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I'm new at the ngspice simulator and I don't understand this line of a Netlist that I found

Vn 1 n1 dc 0V ac 1mV trrandom(1 5us 0s 125m 0m) 

if the random signal is only used in the transient simulation why did they keep the ac signal with an amplitude of 1mV ?

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  • \$\begingroup\$ I don't understand the (Independent Sources for Voltage) and (dependent Sources for Voltage) part of your question. I think it has nothing to do with dependency. Hopefully, my answer clarifies. \$\endgroup\$
    – Huisman
    Commented May 1, 2020 at 8:57

1 Answer 1

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It's just in the manual :

4.1.8 Randomvoltagesource
The TRRANDOM option yields statistically distributed voltage values, derived from the ngspice random number generator. These values may be used in the transient simulation directly within a circuit, e.g. for generating a specific noise voltage, but especially they may be used in the control of behavioral sources […] to simulate the circuit dependence on statistically varying device parameters. A Monte-Carlo simulation may thus be handled in a single simulation run.

You should read the line as follows:

Vn 1 n1 dc 0V ac 1mV trrandom(1 5us 0s 125m 0m) 
--
name of voltage source

Vn 1 n1 dc 0V ac 1mV trrandom(1 5us 0s 125m 0m) 
   ----
nodes the voltage source is connected to

Vn 1 n1 dc 0V ac 1mV trrandom(1 5us 0s 125m 0m)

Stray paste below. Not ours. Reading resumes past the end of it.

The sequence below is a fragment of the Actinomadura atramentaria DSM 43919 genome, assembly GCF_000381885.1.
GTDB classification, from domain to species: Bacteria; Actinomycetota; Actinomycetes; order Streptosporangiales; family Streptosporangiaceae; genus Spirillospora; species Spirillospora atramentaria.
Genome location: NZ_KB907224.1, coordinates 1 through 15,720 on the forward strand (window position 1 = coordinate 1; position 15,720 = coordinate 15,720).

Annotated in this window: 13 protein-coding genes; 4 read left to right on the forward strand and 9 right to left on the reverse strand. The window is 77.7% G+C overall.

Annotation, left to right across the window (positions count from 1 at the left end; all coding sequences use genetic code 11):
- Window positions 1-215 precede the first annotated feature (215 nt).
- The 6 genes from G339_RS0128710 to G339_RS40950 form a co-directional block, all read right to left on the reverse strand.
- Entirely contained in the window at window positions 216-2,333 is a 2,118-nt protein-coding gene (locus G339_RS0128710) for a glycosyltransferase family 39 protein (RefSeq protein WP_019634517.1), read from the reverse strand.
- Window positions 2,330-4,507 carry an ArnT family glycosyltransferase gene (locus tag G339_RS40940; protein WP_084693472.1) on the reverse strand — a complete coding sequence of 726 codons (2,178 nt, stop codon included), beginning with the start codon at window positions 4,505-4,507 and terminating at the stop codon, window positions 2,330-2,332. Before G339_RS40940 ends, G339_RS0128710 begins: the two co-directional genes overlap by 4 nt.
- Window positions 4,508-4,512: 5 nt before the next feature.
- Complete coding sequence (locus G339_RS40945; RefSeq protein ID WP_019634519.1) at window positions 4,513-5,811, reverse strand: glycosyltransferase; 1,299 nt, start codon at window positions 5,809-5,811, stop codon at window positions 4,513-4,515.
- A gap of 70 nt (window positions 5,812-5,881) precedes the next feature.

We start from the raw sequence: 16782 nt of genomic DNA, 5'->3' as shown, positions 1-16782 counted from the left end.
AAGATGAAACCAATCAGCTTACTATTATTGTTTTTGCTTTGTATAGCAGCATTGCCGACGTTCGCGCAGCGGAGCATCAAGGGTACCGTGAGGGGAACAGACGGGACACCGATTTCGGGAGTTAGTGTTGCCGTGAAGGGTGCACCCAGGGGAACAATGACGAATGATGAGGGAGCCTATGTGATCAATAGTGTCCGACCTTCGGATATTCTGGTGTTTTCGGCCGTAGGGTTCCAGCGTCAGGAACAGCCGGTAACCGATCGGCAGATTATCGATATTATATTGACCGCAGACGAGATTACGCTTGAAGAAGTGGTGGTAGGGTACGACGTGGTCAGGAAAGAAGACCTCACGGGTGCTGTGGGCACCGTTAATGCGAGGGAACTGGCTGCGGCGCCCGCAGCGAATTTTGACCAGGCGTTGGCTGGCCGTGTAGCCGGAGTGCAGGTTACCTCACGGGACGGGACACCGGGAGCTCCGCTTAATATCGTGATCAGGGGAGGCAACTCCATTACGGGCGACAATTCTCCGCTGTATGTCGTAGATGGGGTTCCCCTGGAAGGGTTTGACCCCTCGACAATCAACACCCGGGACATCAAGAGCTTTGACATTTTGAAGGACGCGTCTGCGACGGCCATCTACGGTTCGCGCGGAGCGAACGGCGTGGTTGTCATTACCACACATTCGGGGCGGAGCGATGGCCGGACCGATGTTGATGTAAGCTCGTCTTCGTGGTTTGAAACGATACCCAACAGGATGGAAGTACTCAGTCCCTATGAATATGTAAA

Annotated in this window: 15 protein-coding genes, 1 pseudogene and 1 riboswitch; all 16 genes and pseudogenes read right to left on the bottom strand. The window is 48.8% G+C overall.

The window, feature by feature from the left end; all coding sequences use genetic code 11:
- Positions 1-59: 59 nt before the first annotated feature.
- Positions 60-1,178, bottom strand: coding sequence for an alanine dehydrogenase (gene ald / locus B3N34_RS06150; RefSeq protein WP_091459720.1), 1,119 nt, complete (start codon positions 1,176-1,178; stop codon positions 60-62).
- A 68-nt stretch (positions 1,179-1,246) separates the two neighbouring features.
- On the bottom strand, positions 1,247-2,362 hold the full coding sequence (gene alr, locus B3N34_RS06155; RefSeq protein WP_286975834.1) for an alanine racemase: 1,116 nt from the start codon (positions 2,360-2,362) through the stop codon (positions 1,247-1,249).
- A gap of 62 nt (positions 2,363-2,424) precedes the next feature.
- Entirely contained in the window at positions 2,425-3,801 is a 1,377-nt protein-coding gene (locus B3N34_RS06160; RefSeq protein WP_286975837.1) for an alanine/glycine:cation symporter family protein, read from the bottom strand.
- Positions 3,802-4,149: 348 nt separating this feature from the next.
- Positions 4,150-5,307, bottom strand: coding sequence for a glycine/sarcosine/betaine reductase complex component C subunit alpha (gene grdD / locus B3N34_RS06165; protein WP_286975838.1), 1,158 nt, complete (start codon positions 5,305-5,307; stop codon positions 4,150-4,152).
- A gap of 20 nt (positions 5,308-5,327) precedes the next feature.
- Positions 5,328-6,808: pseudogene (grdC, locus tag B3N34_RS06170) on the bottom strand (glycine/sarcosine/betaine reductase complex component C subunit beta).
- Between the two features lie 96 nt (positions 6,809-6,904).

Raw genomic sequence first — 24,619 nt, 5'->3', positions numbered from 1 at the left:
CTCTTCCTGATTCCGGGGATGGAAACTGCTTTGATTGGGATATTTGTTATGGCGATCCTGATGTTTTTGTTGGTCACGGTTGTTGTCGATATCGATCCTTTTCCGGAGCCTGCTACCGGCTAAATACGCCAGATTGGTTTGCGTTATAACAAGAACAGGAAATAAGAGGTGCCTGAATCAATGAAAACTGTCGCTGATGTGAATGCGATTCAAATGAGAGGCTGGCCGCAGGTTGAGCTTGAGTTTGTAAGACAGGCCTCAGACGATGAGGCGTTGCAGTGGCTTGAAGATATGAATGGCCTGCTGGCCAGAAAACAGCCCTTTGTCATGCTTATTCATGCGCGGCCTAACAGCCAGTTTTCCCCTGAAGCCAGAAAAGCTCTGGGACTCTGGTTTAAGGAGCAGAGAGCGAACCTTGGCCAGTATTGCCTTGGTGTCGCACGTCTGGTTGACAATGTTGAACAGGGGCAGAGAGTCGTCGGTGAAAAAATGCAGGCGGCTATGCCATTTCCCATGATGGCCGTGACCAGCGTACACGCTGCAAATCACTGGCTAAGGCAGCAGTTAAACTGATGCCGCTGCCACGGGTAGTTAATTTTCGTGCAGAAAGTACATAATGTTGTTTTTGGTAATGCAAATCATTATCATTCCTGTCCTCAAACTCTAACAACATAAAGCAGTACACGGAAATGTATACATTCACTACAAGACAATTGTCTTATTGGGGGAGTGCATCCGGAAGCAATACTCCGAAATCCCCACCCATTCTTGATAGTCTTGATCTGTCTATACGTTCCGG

-----
type and value of voltage source for transient analysis

Vn 1 n1 dc 0V ac 1mV trrandom(1 5us 0s 125m 0m) 
              ------
AC amplitude for ac analysis

Vn 1 n1 dc 0V ac 1mV trrandom(1 5us 0s 125m 0m) 
        +++++        --------------------------
adds statistically distributed voltage values to the DC of 0V (the +++ part)

According the specification of TRRANDOM(TYPE TS <TD <PARAM1 <PARAM2>>>) in your example

  • the noise is uniformly distributed
  • the duration of an individual voltage value is 5 us
  • time delay parameter is not used
  • the noise has an amplitude of 125mV
  • the noise has an offset of 0mV
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  • \$\begingroup\$ Thank you for your clarifications it helped me a lot, just to make sure I understood well, does it means that we generate an ac sinusoïdal signal (with an amplitude of 1mV) to which we will superimpose a random signal (a uniformly distributed noise with an amplitude of 125mV ? this kind of source is allowed only for transient or ac simulations .noise simulation doesn't work with it ? \$\endgroup\$
    – assia_sia
    Commented May 1, 2020 at 13:30
  • \$\begingroup\$ @asssi transient analysis =/= AC analysis. trrandom only applies to transient analysis. If you want a sinusoidal signal, you should do something like Vn 1 n1 SINE 0mV 1mV 1kHz trrandom(1 5us 0s 125m 0m) \$\endgroup\$
    – Huisman
    Commented May 1, 2020 at 14:28
  • \$\begingroup\$ As you noticed I left out the ac 1mV part, because it does not affect transient analysis \$\endgroup\$
    – Huisman
    Commented May 1, 2020 at 14:29
  • \$\begingroup\$ @asssi I'm not completely sure how the TS and TD work. You'd better make a noise source (like Vn 2 1 dc 0V trrandom(1 5us 0s 125m 0m)) and check whether it satisfies and then put a SINE voltage source (like Vn 1 0 sine 0mV 1mV 1kHz) in series. \$\endgroup\$
    – Huisman
    Commented May 1, 2020 at 14:31
  • \$\begingroup\$ I got it thank you it is not my purpose to have a sinusoidal signal to which we superimpose a random signal, now that I unserstood what you said and I have checked the rest of the netlist which contains two types of simulations .tran 0.1m 5m 0m 1u .ac dec 1000 1 10Meg \$\endgroup\$
    – assia_sia
    Commented May 2, 2020 at 23:00

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